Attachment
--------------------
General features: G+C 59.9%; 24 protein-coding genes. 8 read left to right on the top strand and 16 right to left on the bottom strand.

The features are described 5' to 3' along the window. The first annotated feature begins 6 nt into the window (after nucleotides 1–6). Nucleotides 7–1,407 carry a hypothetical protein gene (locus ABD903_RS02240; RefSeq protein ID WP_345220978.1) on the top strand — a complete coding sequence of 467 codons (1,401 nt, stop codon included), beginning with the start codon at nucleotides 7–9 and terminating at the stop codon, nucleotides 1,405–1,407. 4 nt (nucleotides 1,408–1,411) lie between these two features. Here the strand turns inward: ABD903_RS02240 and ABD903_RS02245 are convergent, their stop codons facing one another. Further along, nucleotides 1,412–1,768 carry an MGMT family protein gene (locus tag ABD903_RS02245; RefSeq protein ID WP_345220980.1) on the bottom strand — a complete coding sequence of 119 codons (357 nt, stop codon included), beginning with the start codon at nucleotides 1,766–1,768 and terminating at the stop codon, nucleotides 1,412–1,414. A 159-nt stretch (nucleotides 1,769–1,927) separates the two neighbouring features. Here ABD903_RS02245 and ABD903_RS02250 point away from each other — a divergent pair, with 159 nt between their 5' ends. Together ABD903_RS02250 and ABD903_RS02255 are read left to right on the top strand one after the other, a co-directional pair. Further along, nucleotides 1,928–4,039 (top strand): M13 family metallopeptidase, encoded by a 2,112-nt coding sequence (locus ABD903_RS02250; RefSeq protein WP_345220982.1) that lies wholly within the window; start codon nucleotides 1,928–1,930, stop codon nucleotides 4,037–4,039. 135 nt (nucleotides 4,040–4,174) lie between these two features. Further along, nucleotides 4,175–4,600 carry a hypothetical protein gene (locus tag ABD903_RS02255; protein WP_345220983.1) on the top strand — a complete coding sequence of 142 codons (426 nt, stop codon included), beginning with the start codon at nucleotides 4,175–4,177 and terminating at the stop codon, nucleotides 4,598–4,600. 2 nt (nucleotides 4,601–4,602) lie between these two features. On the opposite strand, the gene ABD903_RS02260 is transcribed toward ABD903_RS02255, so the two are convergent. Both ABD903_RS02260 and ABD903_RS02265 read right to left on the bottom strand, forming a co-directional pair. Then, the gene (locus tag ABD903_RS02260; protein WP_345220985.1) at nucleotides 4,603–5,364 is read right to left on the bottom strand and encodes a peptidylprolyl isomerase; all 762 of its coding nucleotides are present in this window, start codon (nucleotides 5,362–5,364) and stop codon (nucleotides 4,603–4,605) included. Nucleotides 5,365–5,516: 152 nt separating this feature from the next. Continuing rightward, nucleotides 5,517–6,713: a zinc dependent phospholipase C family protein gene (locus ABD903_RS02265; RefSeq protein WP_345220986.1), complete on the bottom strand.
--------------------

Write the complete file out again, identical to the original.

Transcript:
General features: G+C 59.9%; 24 protein-coding genes. 8 read left to right on the top strand and 16 right to left on the bottom strand.

The features are described 5' to 3' along the window. The first annotated feature begins 6 nt into the window (after nucleotides 1–6). Nucleotides 7–1,407 carry a hypothetical protein gene (locus ABD903_RS02240; RefSeq protein ID WP_345220978.1) on the top strand — a complete coding sequence of 467 codons (1,401 nt, stop codon included), beginning with the start codon at nucleotides 7–9 and terminating at the stop codon, nucleotides 1,405–1,407. 4 nt (nucleotides 1,408–1,411) lie between these two features. Here the strand turns inward: ABD903_RS02240 and ABD903_RS02245 are convergent, their stop codons facing one another. Further along, nucleotides 1,412–1,768 carry an MGMT family protein gene (locus tag ABD903_RS02245; RefSeq protein ID WP_345220980.1) on the bottom strand — a complete coding sequence of 119 codons (357 nt, stop codon included), beginning with the start codon at nucleotides 1,766–1,768 and terminating at the stop codon, nucleotides 1,412–1,414. A 159-nt stretch (nucleotides 1,769–1,927) separates the two neighbouring features. Here ABD903_RS02245 and ABD903_RS02250 point away from each other — a divergent pair, with 159 nt between their 5' ends. Together ABD903_RS02250 and ABD903_RS02255 are read left to right on the top strand one after the other, a co-directional pair. Further along, nucleotides 1,928–4,039 (top strand): M13 family metallopeptidase, encoded by a 2,112-nt coding sequence (locus ABD903_RS02250; RefSeq protein WP_345220982.1) that lies wholly within the window; start codon nucleotides 1,928–1,930, stop codon nucleotides 4,037–4,039. 135 nt (nucleotides 4,040–4,174) lie between these two features. Further along, nucleotides 4,175–4,600 carry a hypothetical protein gene (locus tag ABD903_RS02255; protein WP_345220983.1) on the top strand — a complete coding sequence of 142 codons (426 nt, stop codon included), beginning with the start codon at nucleotides 4,175–4,177 and terminating at the stop codon, nucleotides 4,598–4,600. 2 nt (nucleotides 4,601–4,602) lie between these two features. On the opposite strand, the gene ABD903_RS02260 is transcribed toward ABD903_RS02255, so the two are convergent. Both ABD903_RS02260 and ABD903_RS02265 read right to left on the bottom strand, forming a co-directional pair. Then, the gene (locus tag ABD903_RS02260; protein WP_345220985.1) at nucleotides 4,603–5,364 is read right to left on the bottom strand and encodes a peptidylprolyl isomerase; all 762 of its coding nucleotides are present in this window, start codon (nucleotides 5,362–5,364) and stop codon (nucleotides 4,603–4,605) included. Nucleotides 5,365–5,516: 152 nt separating this feature from the next. Continuing rightward, nucleotides 5,517–6,713: a zinc dependent phospholipase C family protein gene (locus ABD903_RS02265; RefSeq protein WP_345220986.1), complete on the bottom strand.